When you’re starting a business, you have more than just your product and service offerings to consider. You should also choose a type of business operation that optimizes taxation and liability benefits. Additionally, your choice of business operation type should allow for an appropriate number of company owners and properly suit your industry. That said, your business type typically has minimal bearing on your business operation type.
What are the three major types of businesses?
The three major types of businesses are:
- Service businesses. These companies offer services instead of tangible products. Examples of service jobs include consultants, lawyers, teachers, marketers, and writers.
- Manufacturing businesses. These companies sell tangible products to consumers. They use labor to convert raw materials into items that they ultimately sell to customers, though only sometimes directly – often, a merchandising business acts as an intermediary.
- Merchandising businesses. These companies directly buy products and resell them at a higher price. Supermarkets are a great example. Many e-commerce companies are merchandising businesses as well.
What is a hybrid business?
Some companies don’t provide services, manufactured products, or resold products solely. These companies are hybrid businesses. A great example is a vehicle manufacturer that both sells cars (its own products) and maintains an in-house staff for repairs (its services).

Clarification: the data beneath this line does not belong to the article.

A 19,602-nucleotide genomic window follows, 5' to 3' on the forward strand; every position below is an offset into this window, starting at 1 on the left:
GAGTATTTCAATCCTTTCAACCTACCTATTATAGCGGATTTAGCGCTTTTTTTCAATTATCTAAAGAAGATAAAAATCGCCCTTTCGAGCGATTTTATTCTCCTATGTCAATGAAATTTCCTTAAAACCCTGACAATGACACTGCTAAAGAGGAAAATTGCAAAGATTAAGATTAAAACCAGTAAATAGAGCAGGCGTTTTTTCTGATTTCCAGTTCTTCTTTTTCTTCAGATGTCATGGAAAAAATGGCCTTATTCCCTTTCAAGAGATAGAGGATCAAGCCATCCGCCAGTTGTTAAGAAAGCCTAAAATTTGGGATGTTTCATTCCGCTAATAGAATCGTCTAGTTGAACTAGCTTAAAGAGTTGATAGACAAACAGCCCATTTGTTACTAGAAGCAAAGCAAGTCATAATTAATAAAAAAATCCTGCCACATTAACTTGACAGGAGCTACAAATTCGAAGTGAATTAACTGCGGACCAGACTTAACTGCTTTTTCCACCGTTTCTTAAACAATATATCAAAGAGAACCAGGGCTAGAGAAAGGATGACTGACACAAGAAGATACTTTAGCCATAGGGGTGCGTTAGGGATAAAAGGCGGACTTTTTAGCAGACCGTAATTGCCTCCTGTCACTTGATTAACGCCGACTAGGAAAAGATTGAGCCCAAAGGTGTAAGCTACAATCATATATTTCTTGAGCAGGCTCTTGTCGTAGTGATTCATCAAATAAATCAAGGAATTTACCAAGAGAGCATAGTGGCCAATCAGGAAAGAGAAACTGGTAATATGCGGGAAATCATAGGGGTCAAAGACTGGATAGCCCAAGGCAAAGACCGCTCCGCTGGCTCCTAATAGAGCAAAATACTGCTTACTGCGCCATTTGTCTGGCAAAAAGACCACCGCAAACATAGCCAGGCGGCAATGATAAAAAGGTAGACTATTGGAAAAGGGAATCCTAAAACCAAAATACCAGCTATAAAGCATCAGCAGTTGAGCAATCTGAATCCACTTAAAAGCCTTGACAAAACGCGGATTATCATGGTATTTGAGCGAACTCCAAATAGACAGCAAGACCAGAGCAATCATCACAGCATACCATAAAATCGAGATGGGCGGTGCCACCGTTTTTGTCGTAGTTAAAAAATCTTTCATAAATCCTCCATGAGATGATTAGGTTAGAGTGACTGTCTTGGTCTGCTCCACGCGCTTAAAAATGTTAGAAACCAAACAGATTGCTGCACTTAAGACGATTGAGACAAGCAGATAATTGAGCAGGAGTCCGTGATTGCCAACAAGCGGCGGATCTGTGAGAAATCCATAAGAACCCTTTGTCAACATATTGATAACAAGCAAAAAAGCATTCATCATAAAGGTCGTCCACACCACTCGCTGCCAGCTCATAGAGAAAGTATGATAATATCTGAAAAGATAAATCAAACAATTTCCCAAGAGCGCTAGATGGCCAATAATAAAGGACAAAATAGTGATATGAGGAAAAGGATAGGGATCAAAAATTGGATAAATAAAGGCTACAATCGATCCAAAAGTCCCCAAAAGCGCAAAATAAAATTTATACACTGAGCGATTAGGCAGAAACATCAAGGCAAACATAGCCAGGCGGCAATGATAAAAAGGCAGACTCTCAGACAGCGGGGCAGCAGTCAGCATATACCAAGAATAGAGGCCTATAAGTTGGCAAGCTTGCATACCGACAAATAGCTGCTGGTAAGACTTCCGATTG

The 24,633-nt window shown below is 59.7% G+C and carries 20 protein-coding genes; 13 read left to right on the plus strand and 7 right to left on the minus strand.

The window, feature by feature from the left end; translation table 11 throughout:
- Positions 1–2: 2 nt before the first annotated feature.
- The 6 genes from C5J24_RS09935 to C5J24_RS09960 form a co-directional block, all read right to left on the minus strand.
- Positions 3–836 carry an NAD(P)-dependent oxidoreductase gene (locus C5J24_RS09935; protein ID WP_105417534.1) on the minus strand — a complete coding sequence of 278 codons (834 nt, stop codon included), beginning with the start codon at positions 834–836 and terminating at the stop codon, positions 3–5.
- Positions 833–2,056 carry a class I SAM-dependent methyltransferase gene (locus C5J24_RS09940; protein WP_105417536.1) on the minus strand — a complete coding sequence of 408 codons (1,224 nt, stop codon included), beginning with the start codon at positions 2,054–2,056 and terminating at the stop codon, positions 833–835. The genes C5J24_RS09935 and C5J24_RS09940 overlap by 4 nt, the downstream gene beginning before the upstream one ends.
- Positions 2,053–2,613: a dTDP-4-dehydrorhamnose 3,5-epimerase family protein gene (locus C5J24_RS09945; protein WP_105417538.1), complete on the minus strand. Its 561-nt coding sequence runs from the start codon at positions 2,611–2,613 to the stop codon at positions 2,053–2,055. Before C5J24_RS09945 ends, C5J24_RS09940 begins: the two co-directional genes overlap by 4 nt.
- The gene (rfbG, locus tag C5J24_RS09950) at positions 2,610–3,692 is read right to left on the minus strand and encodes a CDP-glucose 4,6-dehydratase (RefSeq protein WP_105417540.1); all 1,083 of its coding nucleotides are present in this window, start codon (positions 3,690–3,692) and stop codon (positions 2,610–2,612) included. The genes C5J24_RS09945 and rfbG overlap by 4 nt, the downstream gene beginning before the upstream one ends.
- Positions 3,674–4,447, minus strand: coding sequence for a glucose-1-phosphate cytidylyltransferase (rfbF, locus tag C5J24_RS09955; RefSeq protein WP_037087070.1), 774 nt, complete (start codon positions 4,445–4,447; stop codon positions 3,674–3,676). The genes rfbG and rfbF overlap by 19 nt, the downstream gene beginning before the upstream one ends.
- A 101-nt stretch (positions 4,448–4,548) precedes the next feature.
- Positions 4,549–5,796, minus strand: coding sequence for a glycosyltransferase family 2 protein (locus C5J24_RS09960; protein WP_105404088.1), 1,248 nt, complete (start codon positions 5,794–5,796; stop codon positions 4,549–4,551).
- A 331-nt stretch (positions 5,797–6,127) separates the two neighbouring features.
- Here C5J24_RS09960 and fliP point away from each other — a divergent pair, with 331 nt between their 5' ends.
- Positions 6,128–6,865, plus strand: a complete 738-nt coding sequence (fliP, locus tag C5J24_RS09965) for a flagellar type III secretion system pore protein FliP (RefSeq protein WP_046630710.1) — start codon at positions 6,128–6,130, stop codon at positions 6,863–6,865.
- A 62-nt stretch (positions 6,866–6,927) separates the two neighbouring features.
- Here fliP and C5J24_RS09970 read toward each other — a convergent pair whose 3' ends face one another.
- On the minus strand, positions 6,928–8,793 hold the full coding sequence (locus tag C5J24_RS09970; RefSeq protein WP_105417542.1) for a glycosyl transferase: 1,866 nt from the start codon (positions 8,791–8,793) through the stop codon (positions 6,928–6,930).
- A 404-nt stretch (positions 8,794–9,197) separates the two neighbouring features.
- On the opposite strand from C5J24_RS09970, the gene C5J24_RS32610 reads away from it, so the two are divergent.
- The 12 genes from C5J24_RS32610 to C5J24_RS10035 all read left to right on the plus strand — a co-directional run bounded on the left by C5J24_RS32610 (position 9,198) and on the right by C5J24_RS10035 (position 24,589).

What are the main types of business operations?
Any of the four business types described above can fall into one of the seven main types of business operations. These types of business operations are:
1. Sole proprietorships
In a sole proprietorship, there is no legal or tax-related distinction between the business owner and the business itself. A sole proprietorship is the most common type of business operation for independent contractors. Sole proprietors can often use their personal taxpayer identification number (TIN), which is usually their social security number, for all taxation purposes.
In a partnership, all company owners divide their business obligations. Some partnerships are limited, meaning one partner has unlimited liability in legal matters and more overall power than other partners, who have limited liability and contribute far less to key business decisions. Others are limited-liability, meaning each partner’s liability is at most the amount of money they invest in the company. Limited and limited-liability partnerships are more common when investors are involved.
Partnerships are most common among professional groups such as law firms (that’s partially why law firm owners often call themselves “partners”) and people who want to test a new business idea before formally establishing a company. As with sole proprietorships, the owners’ business income is taxed as personal income (this is called pass-through taxation).
A corporation is an independent business entity with multiple shareholders. The two primary types of corporations are C corporations and S corporations, and the rules and requirements for each type differ.
You may want to make your company a corporation if it’s a medium- or high-risk entity. C corporations are especially useful for raising investor money or going public, whereas S corporation owners (of which there may be at most 100) may enjoy taxation benefits unavailable to C corporation owners.
You can learn more about S corporation and C corporation taxation, shareholder, and operational requirements via the SmartBiz Loans blog’s in-depth guide to S corporations and C corporations.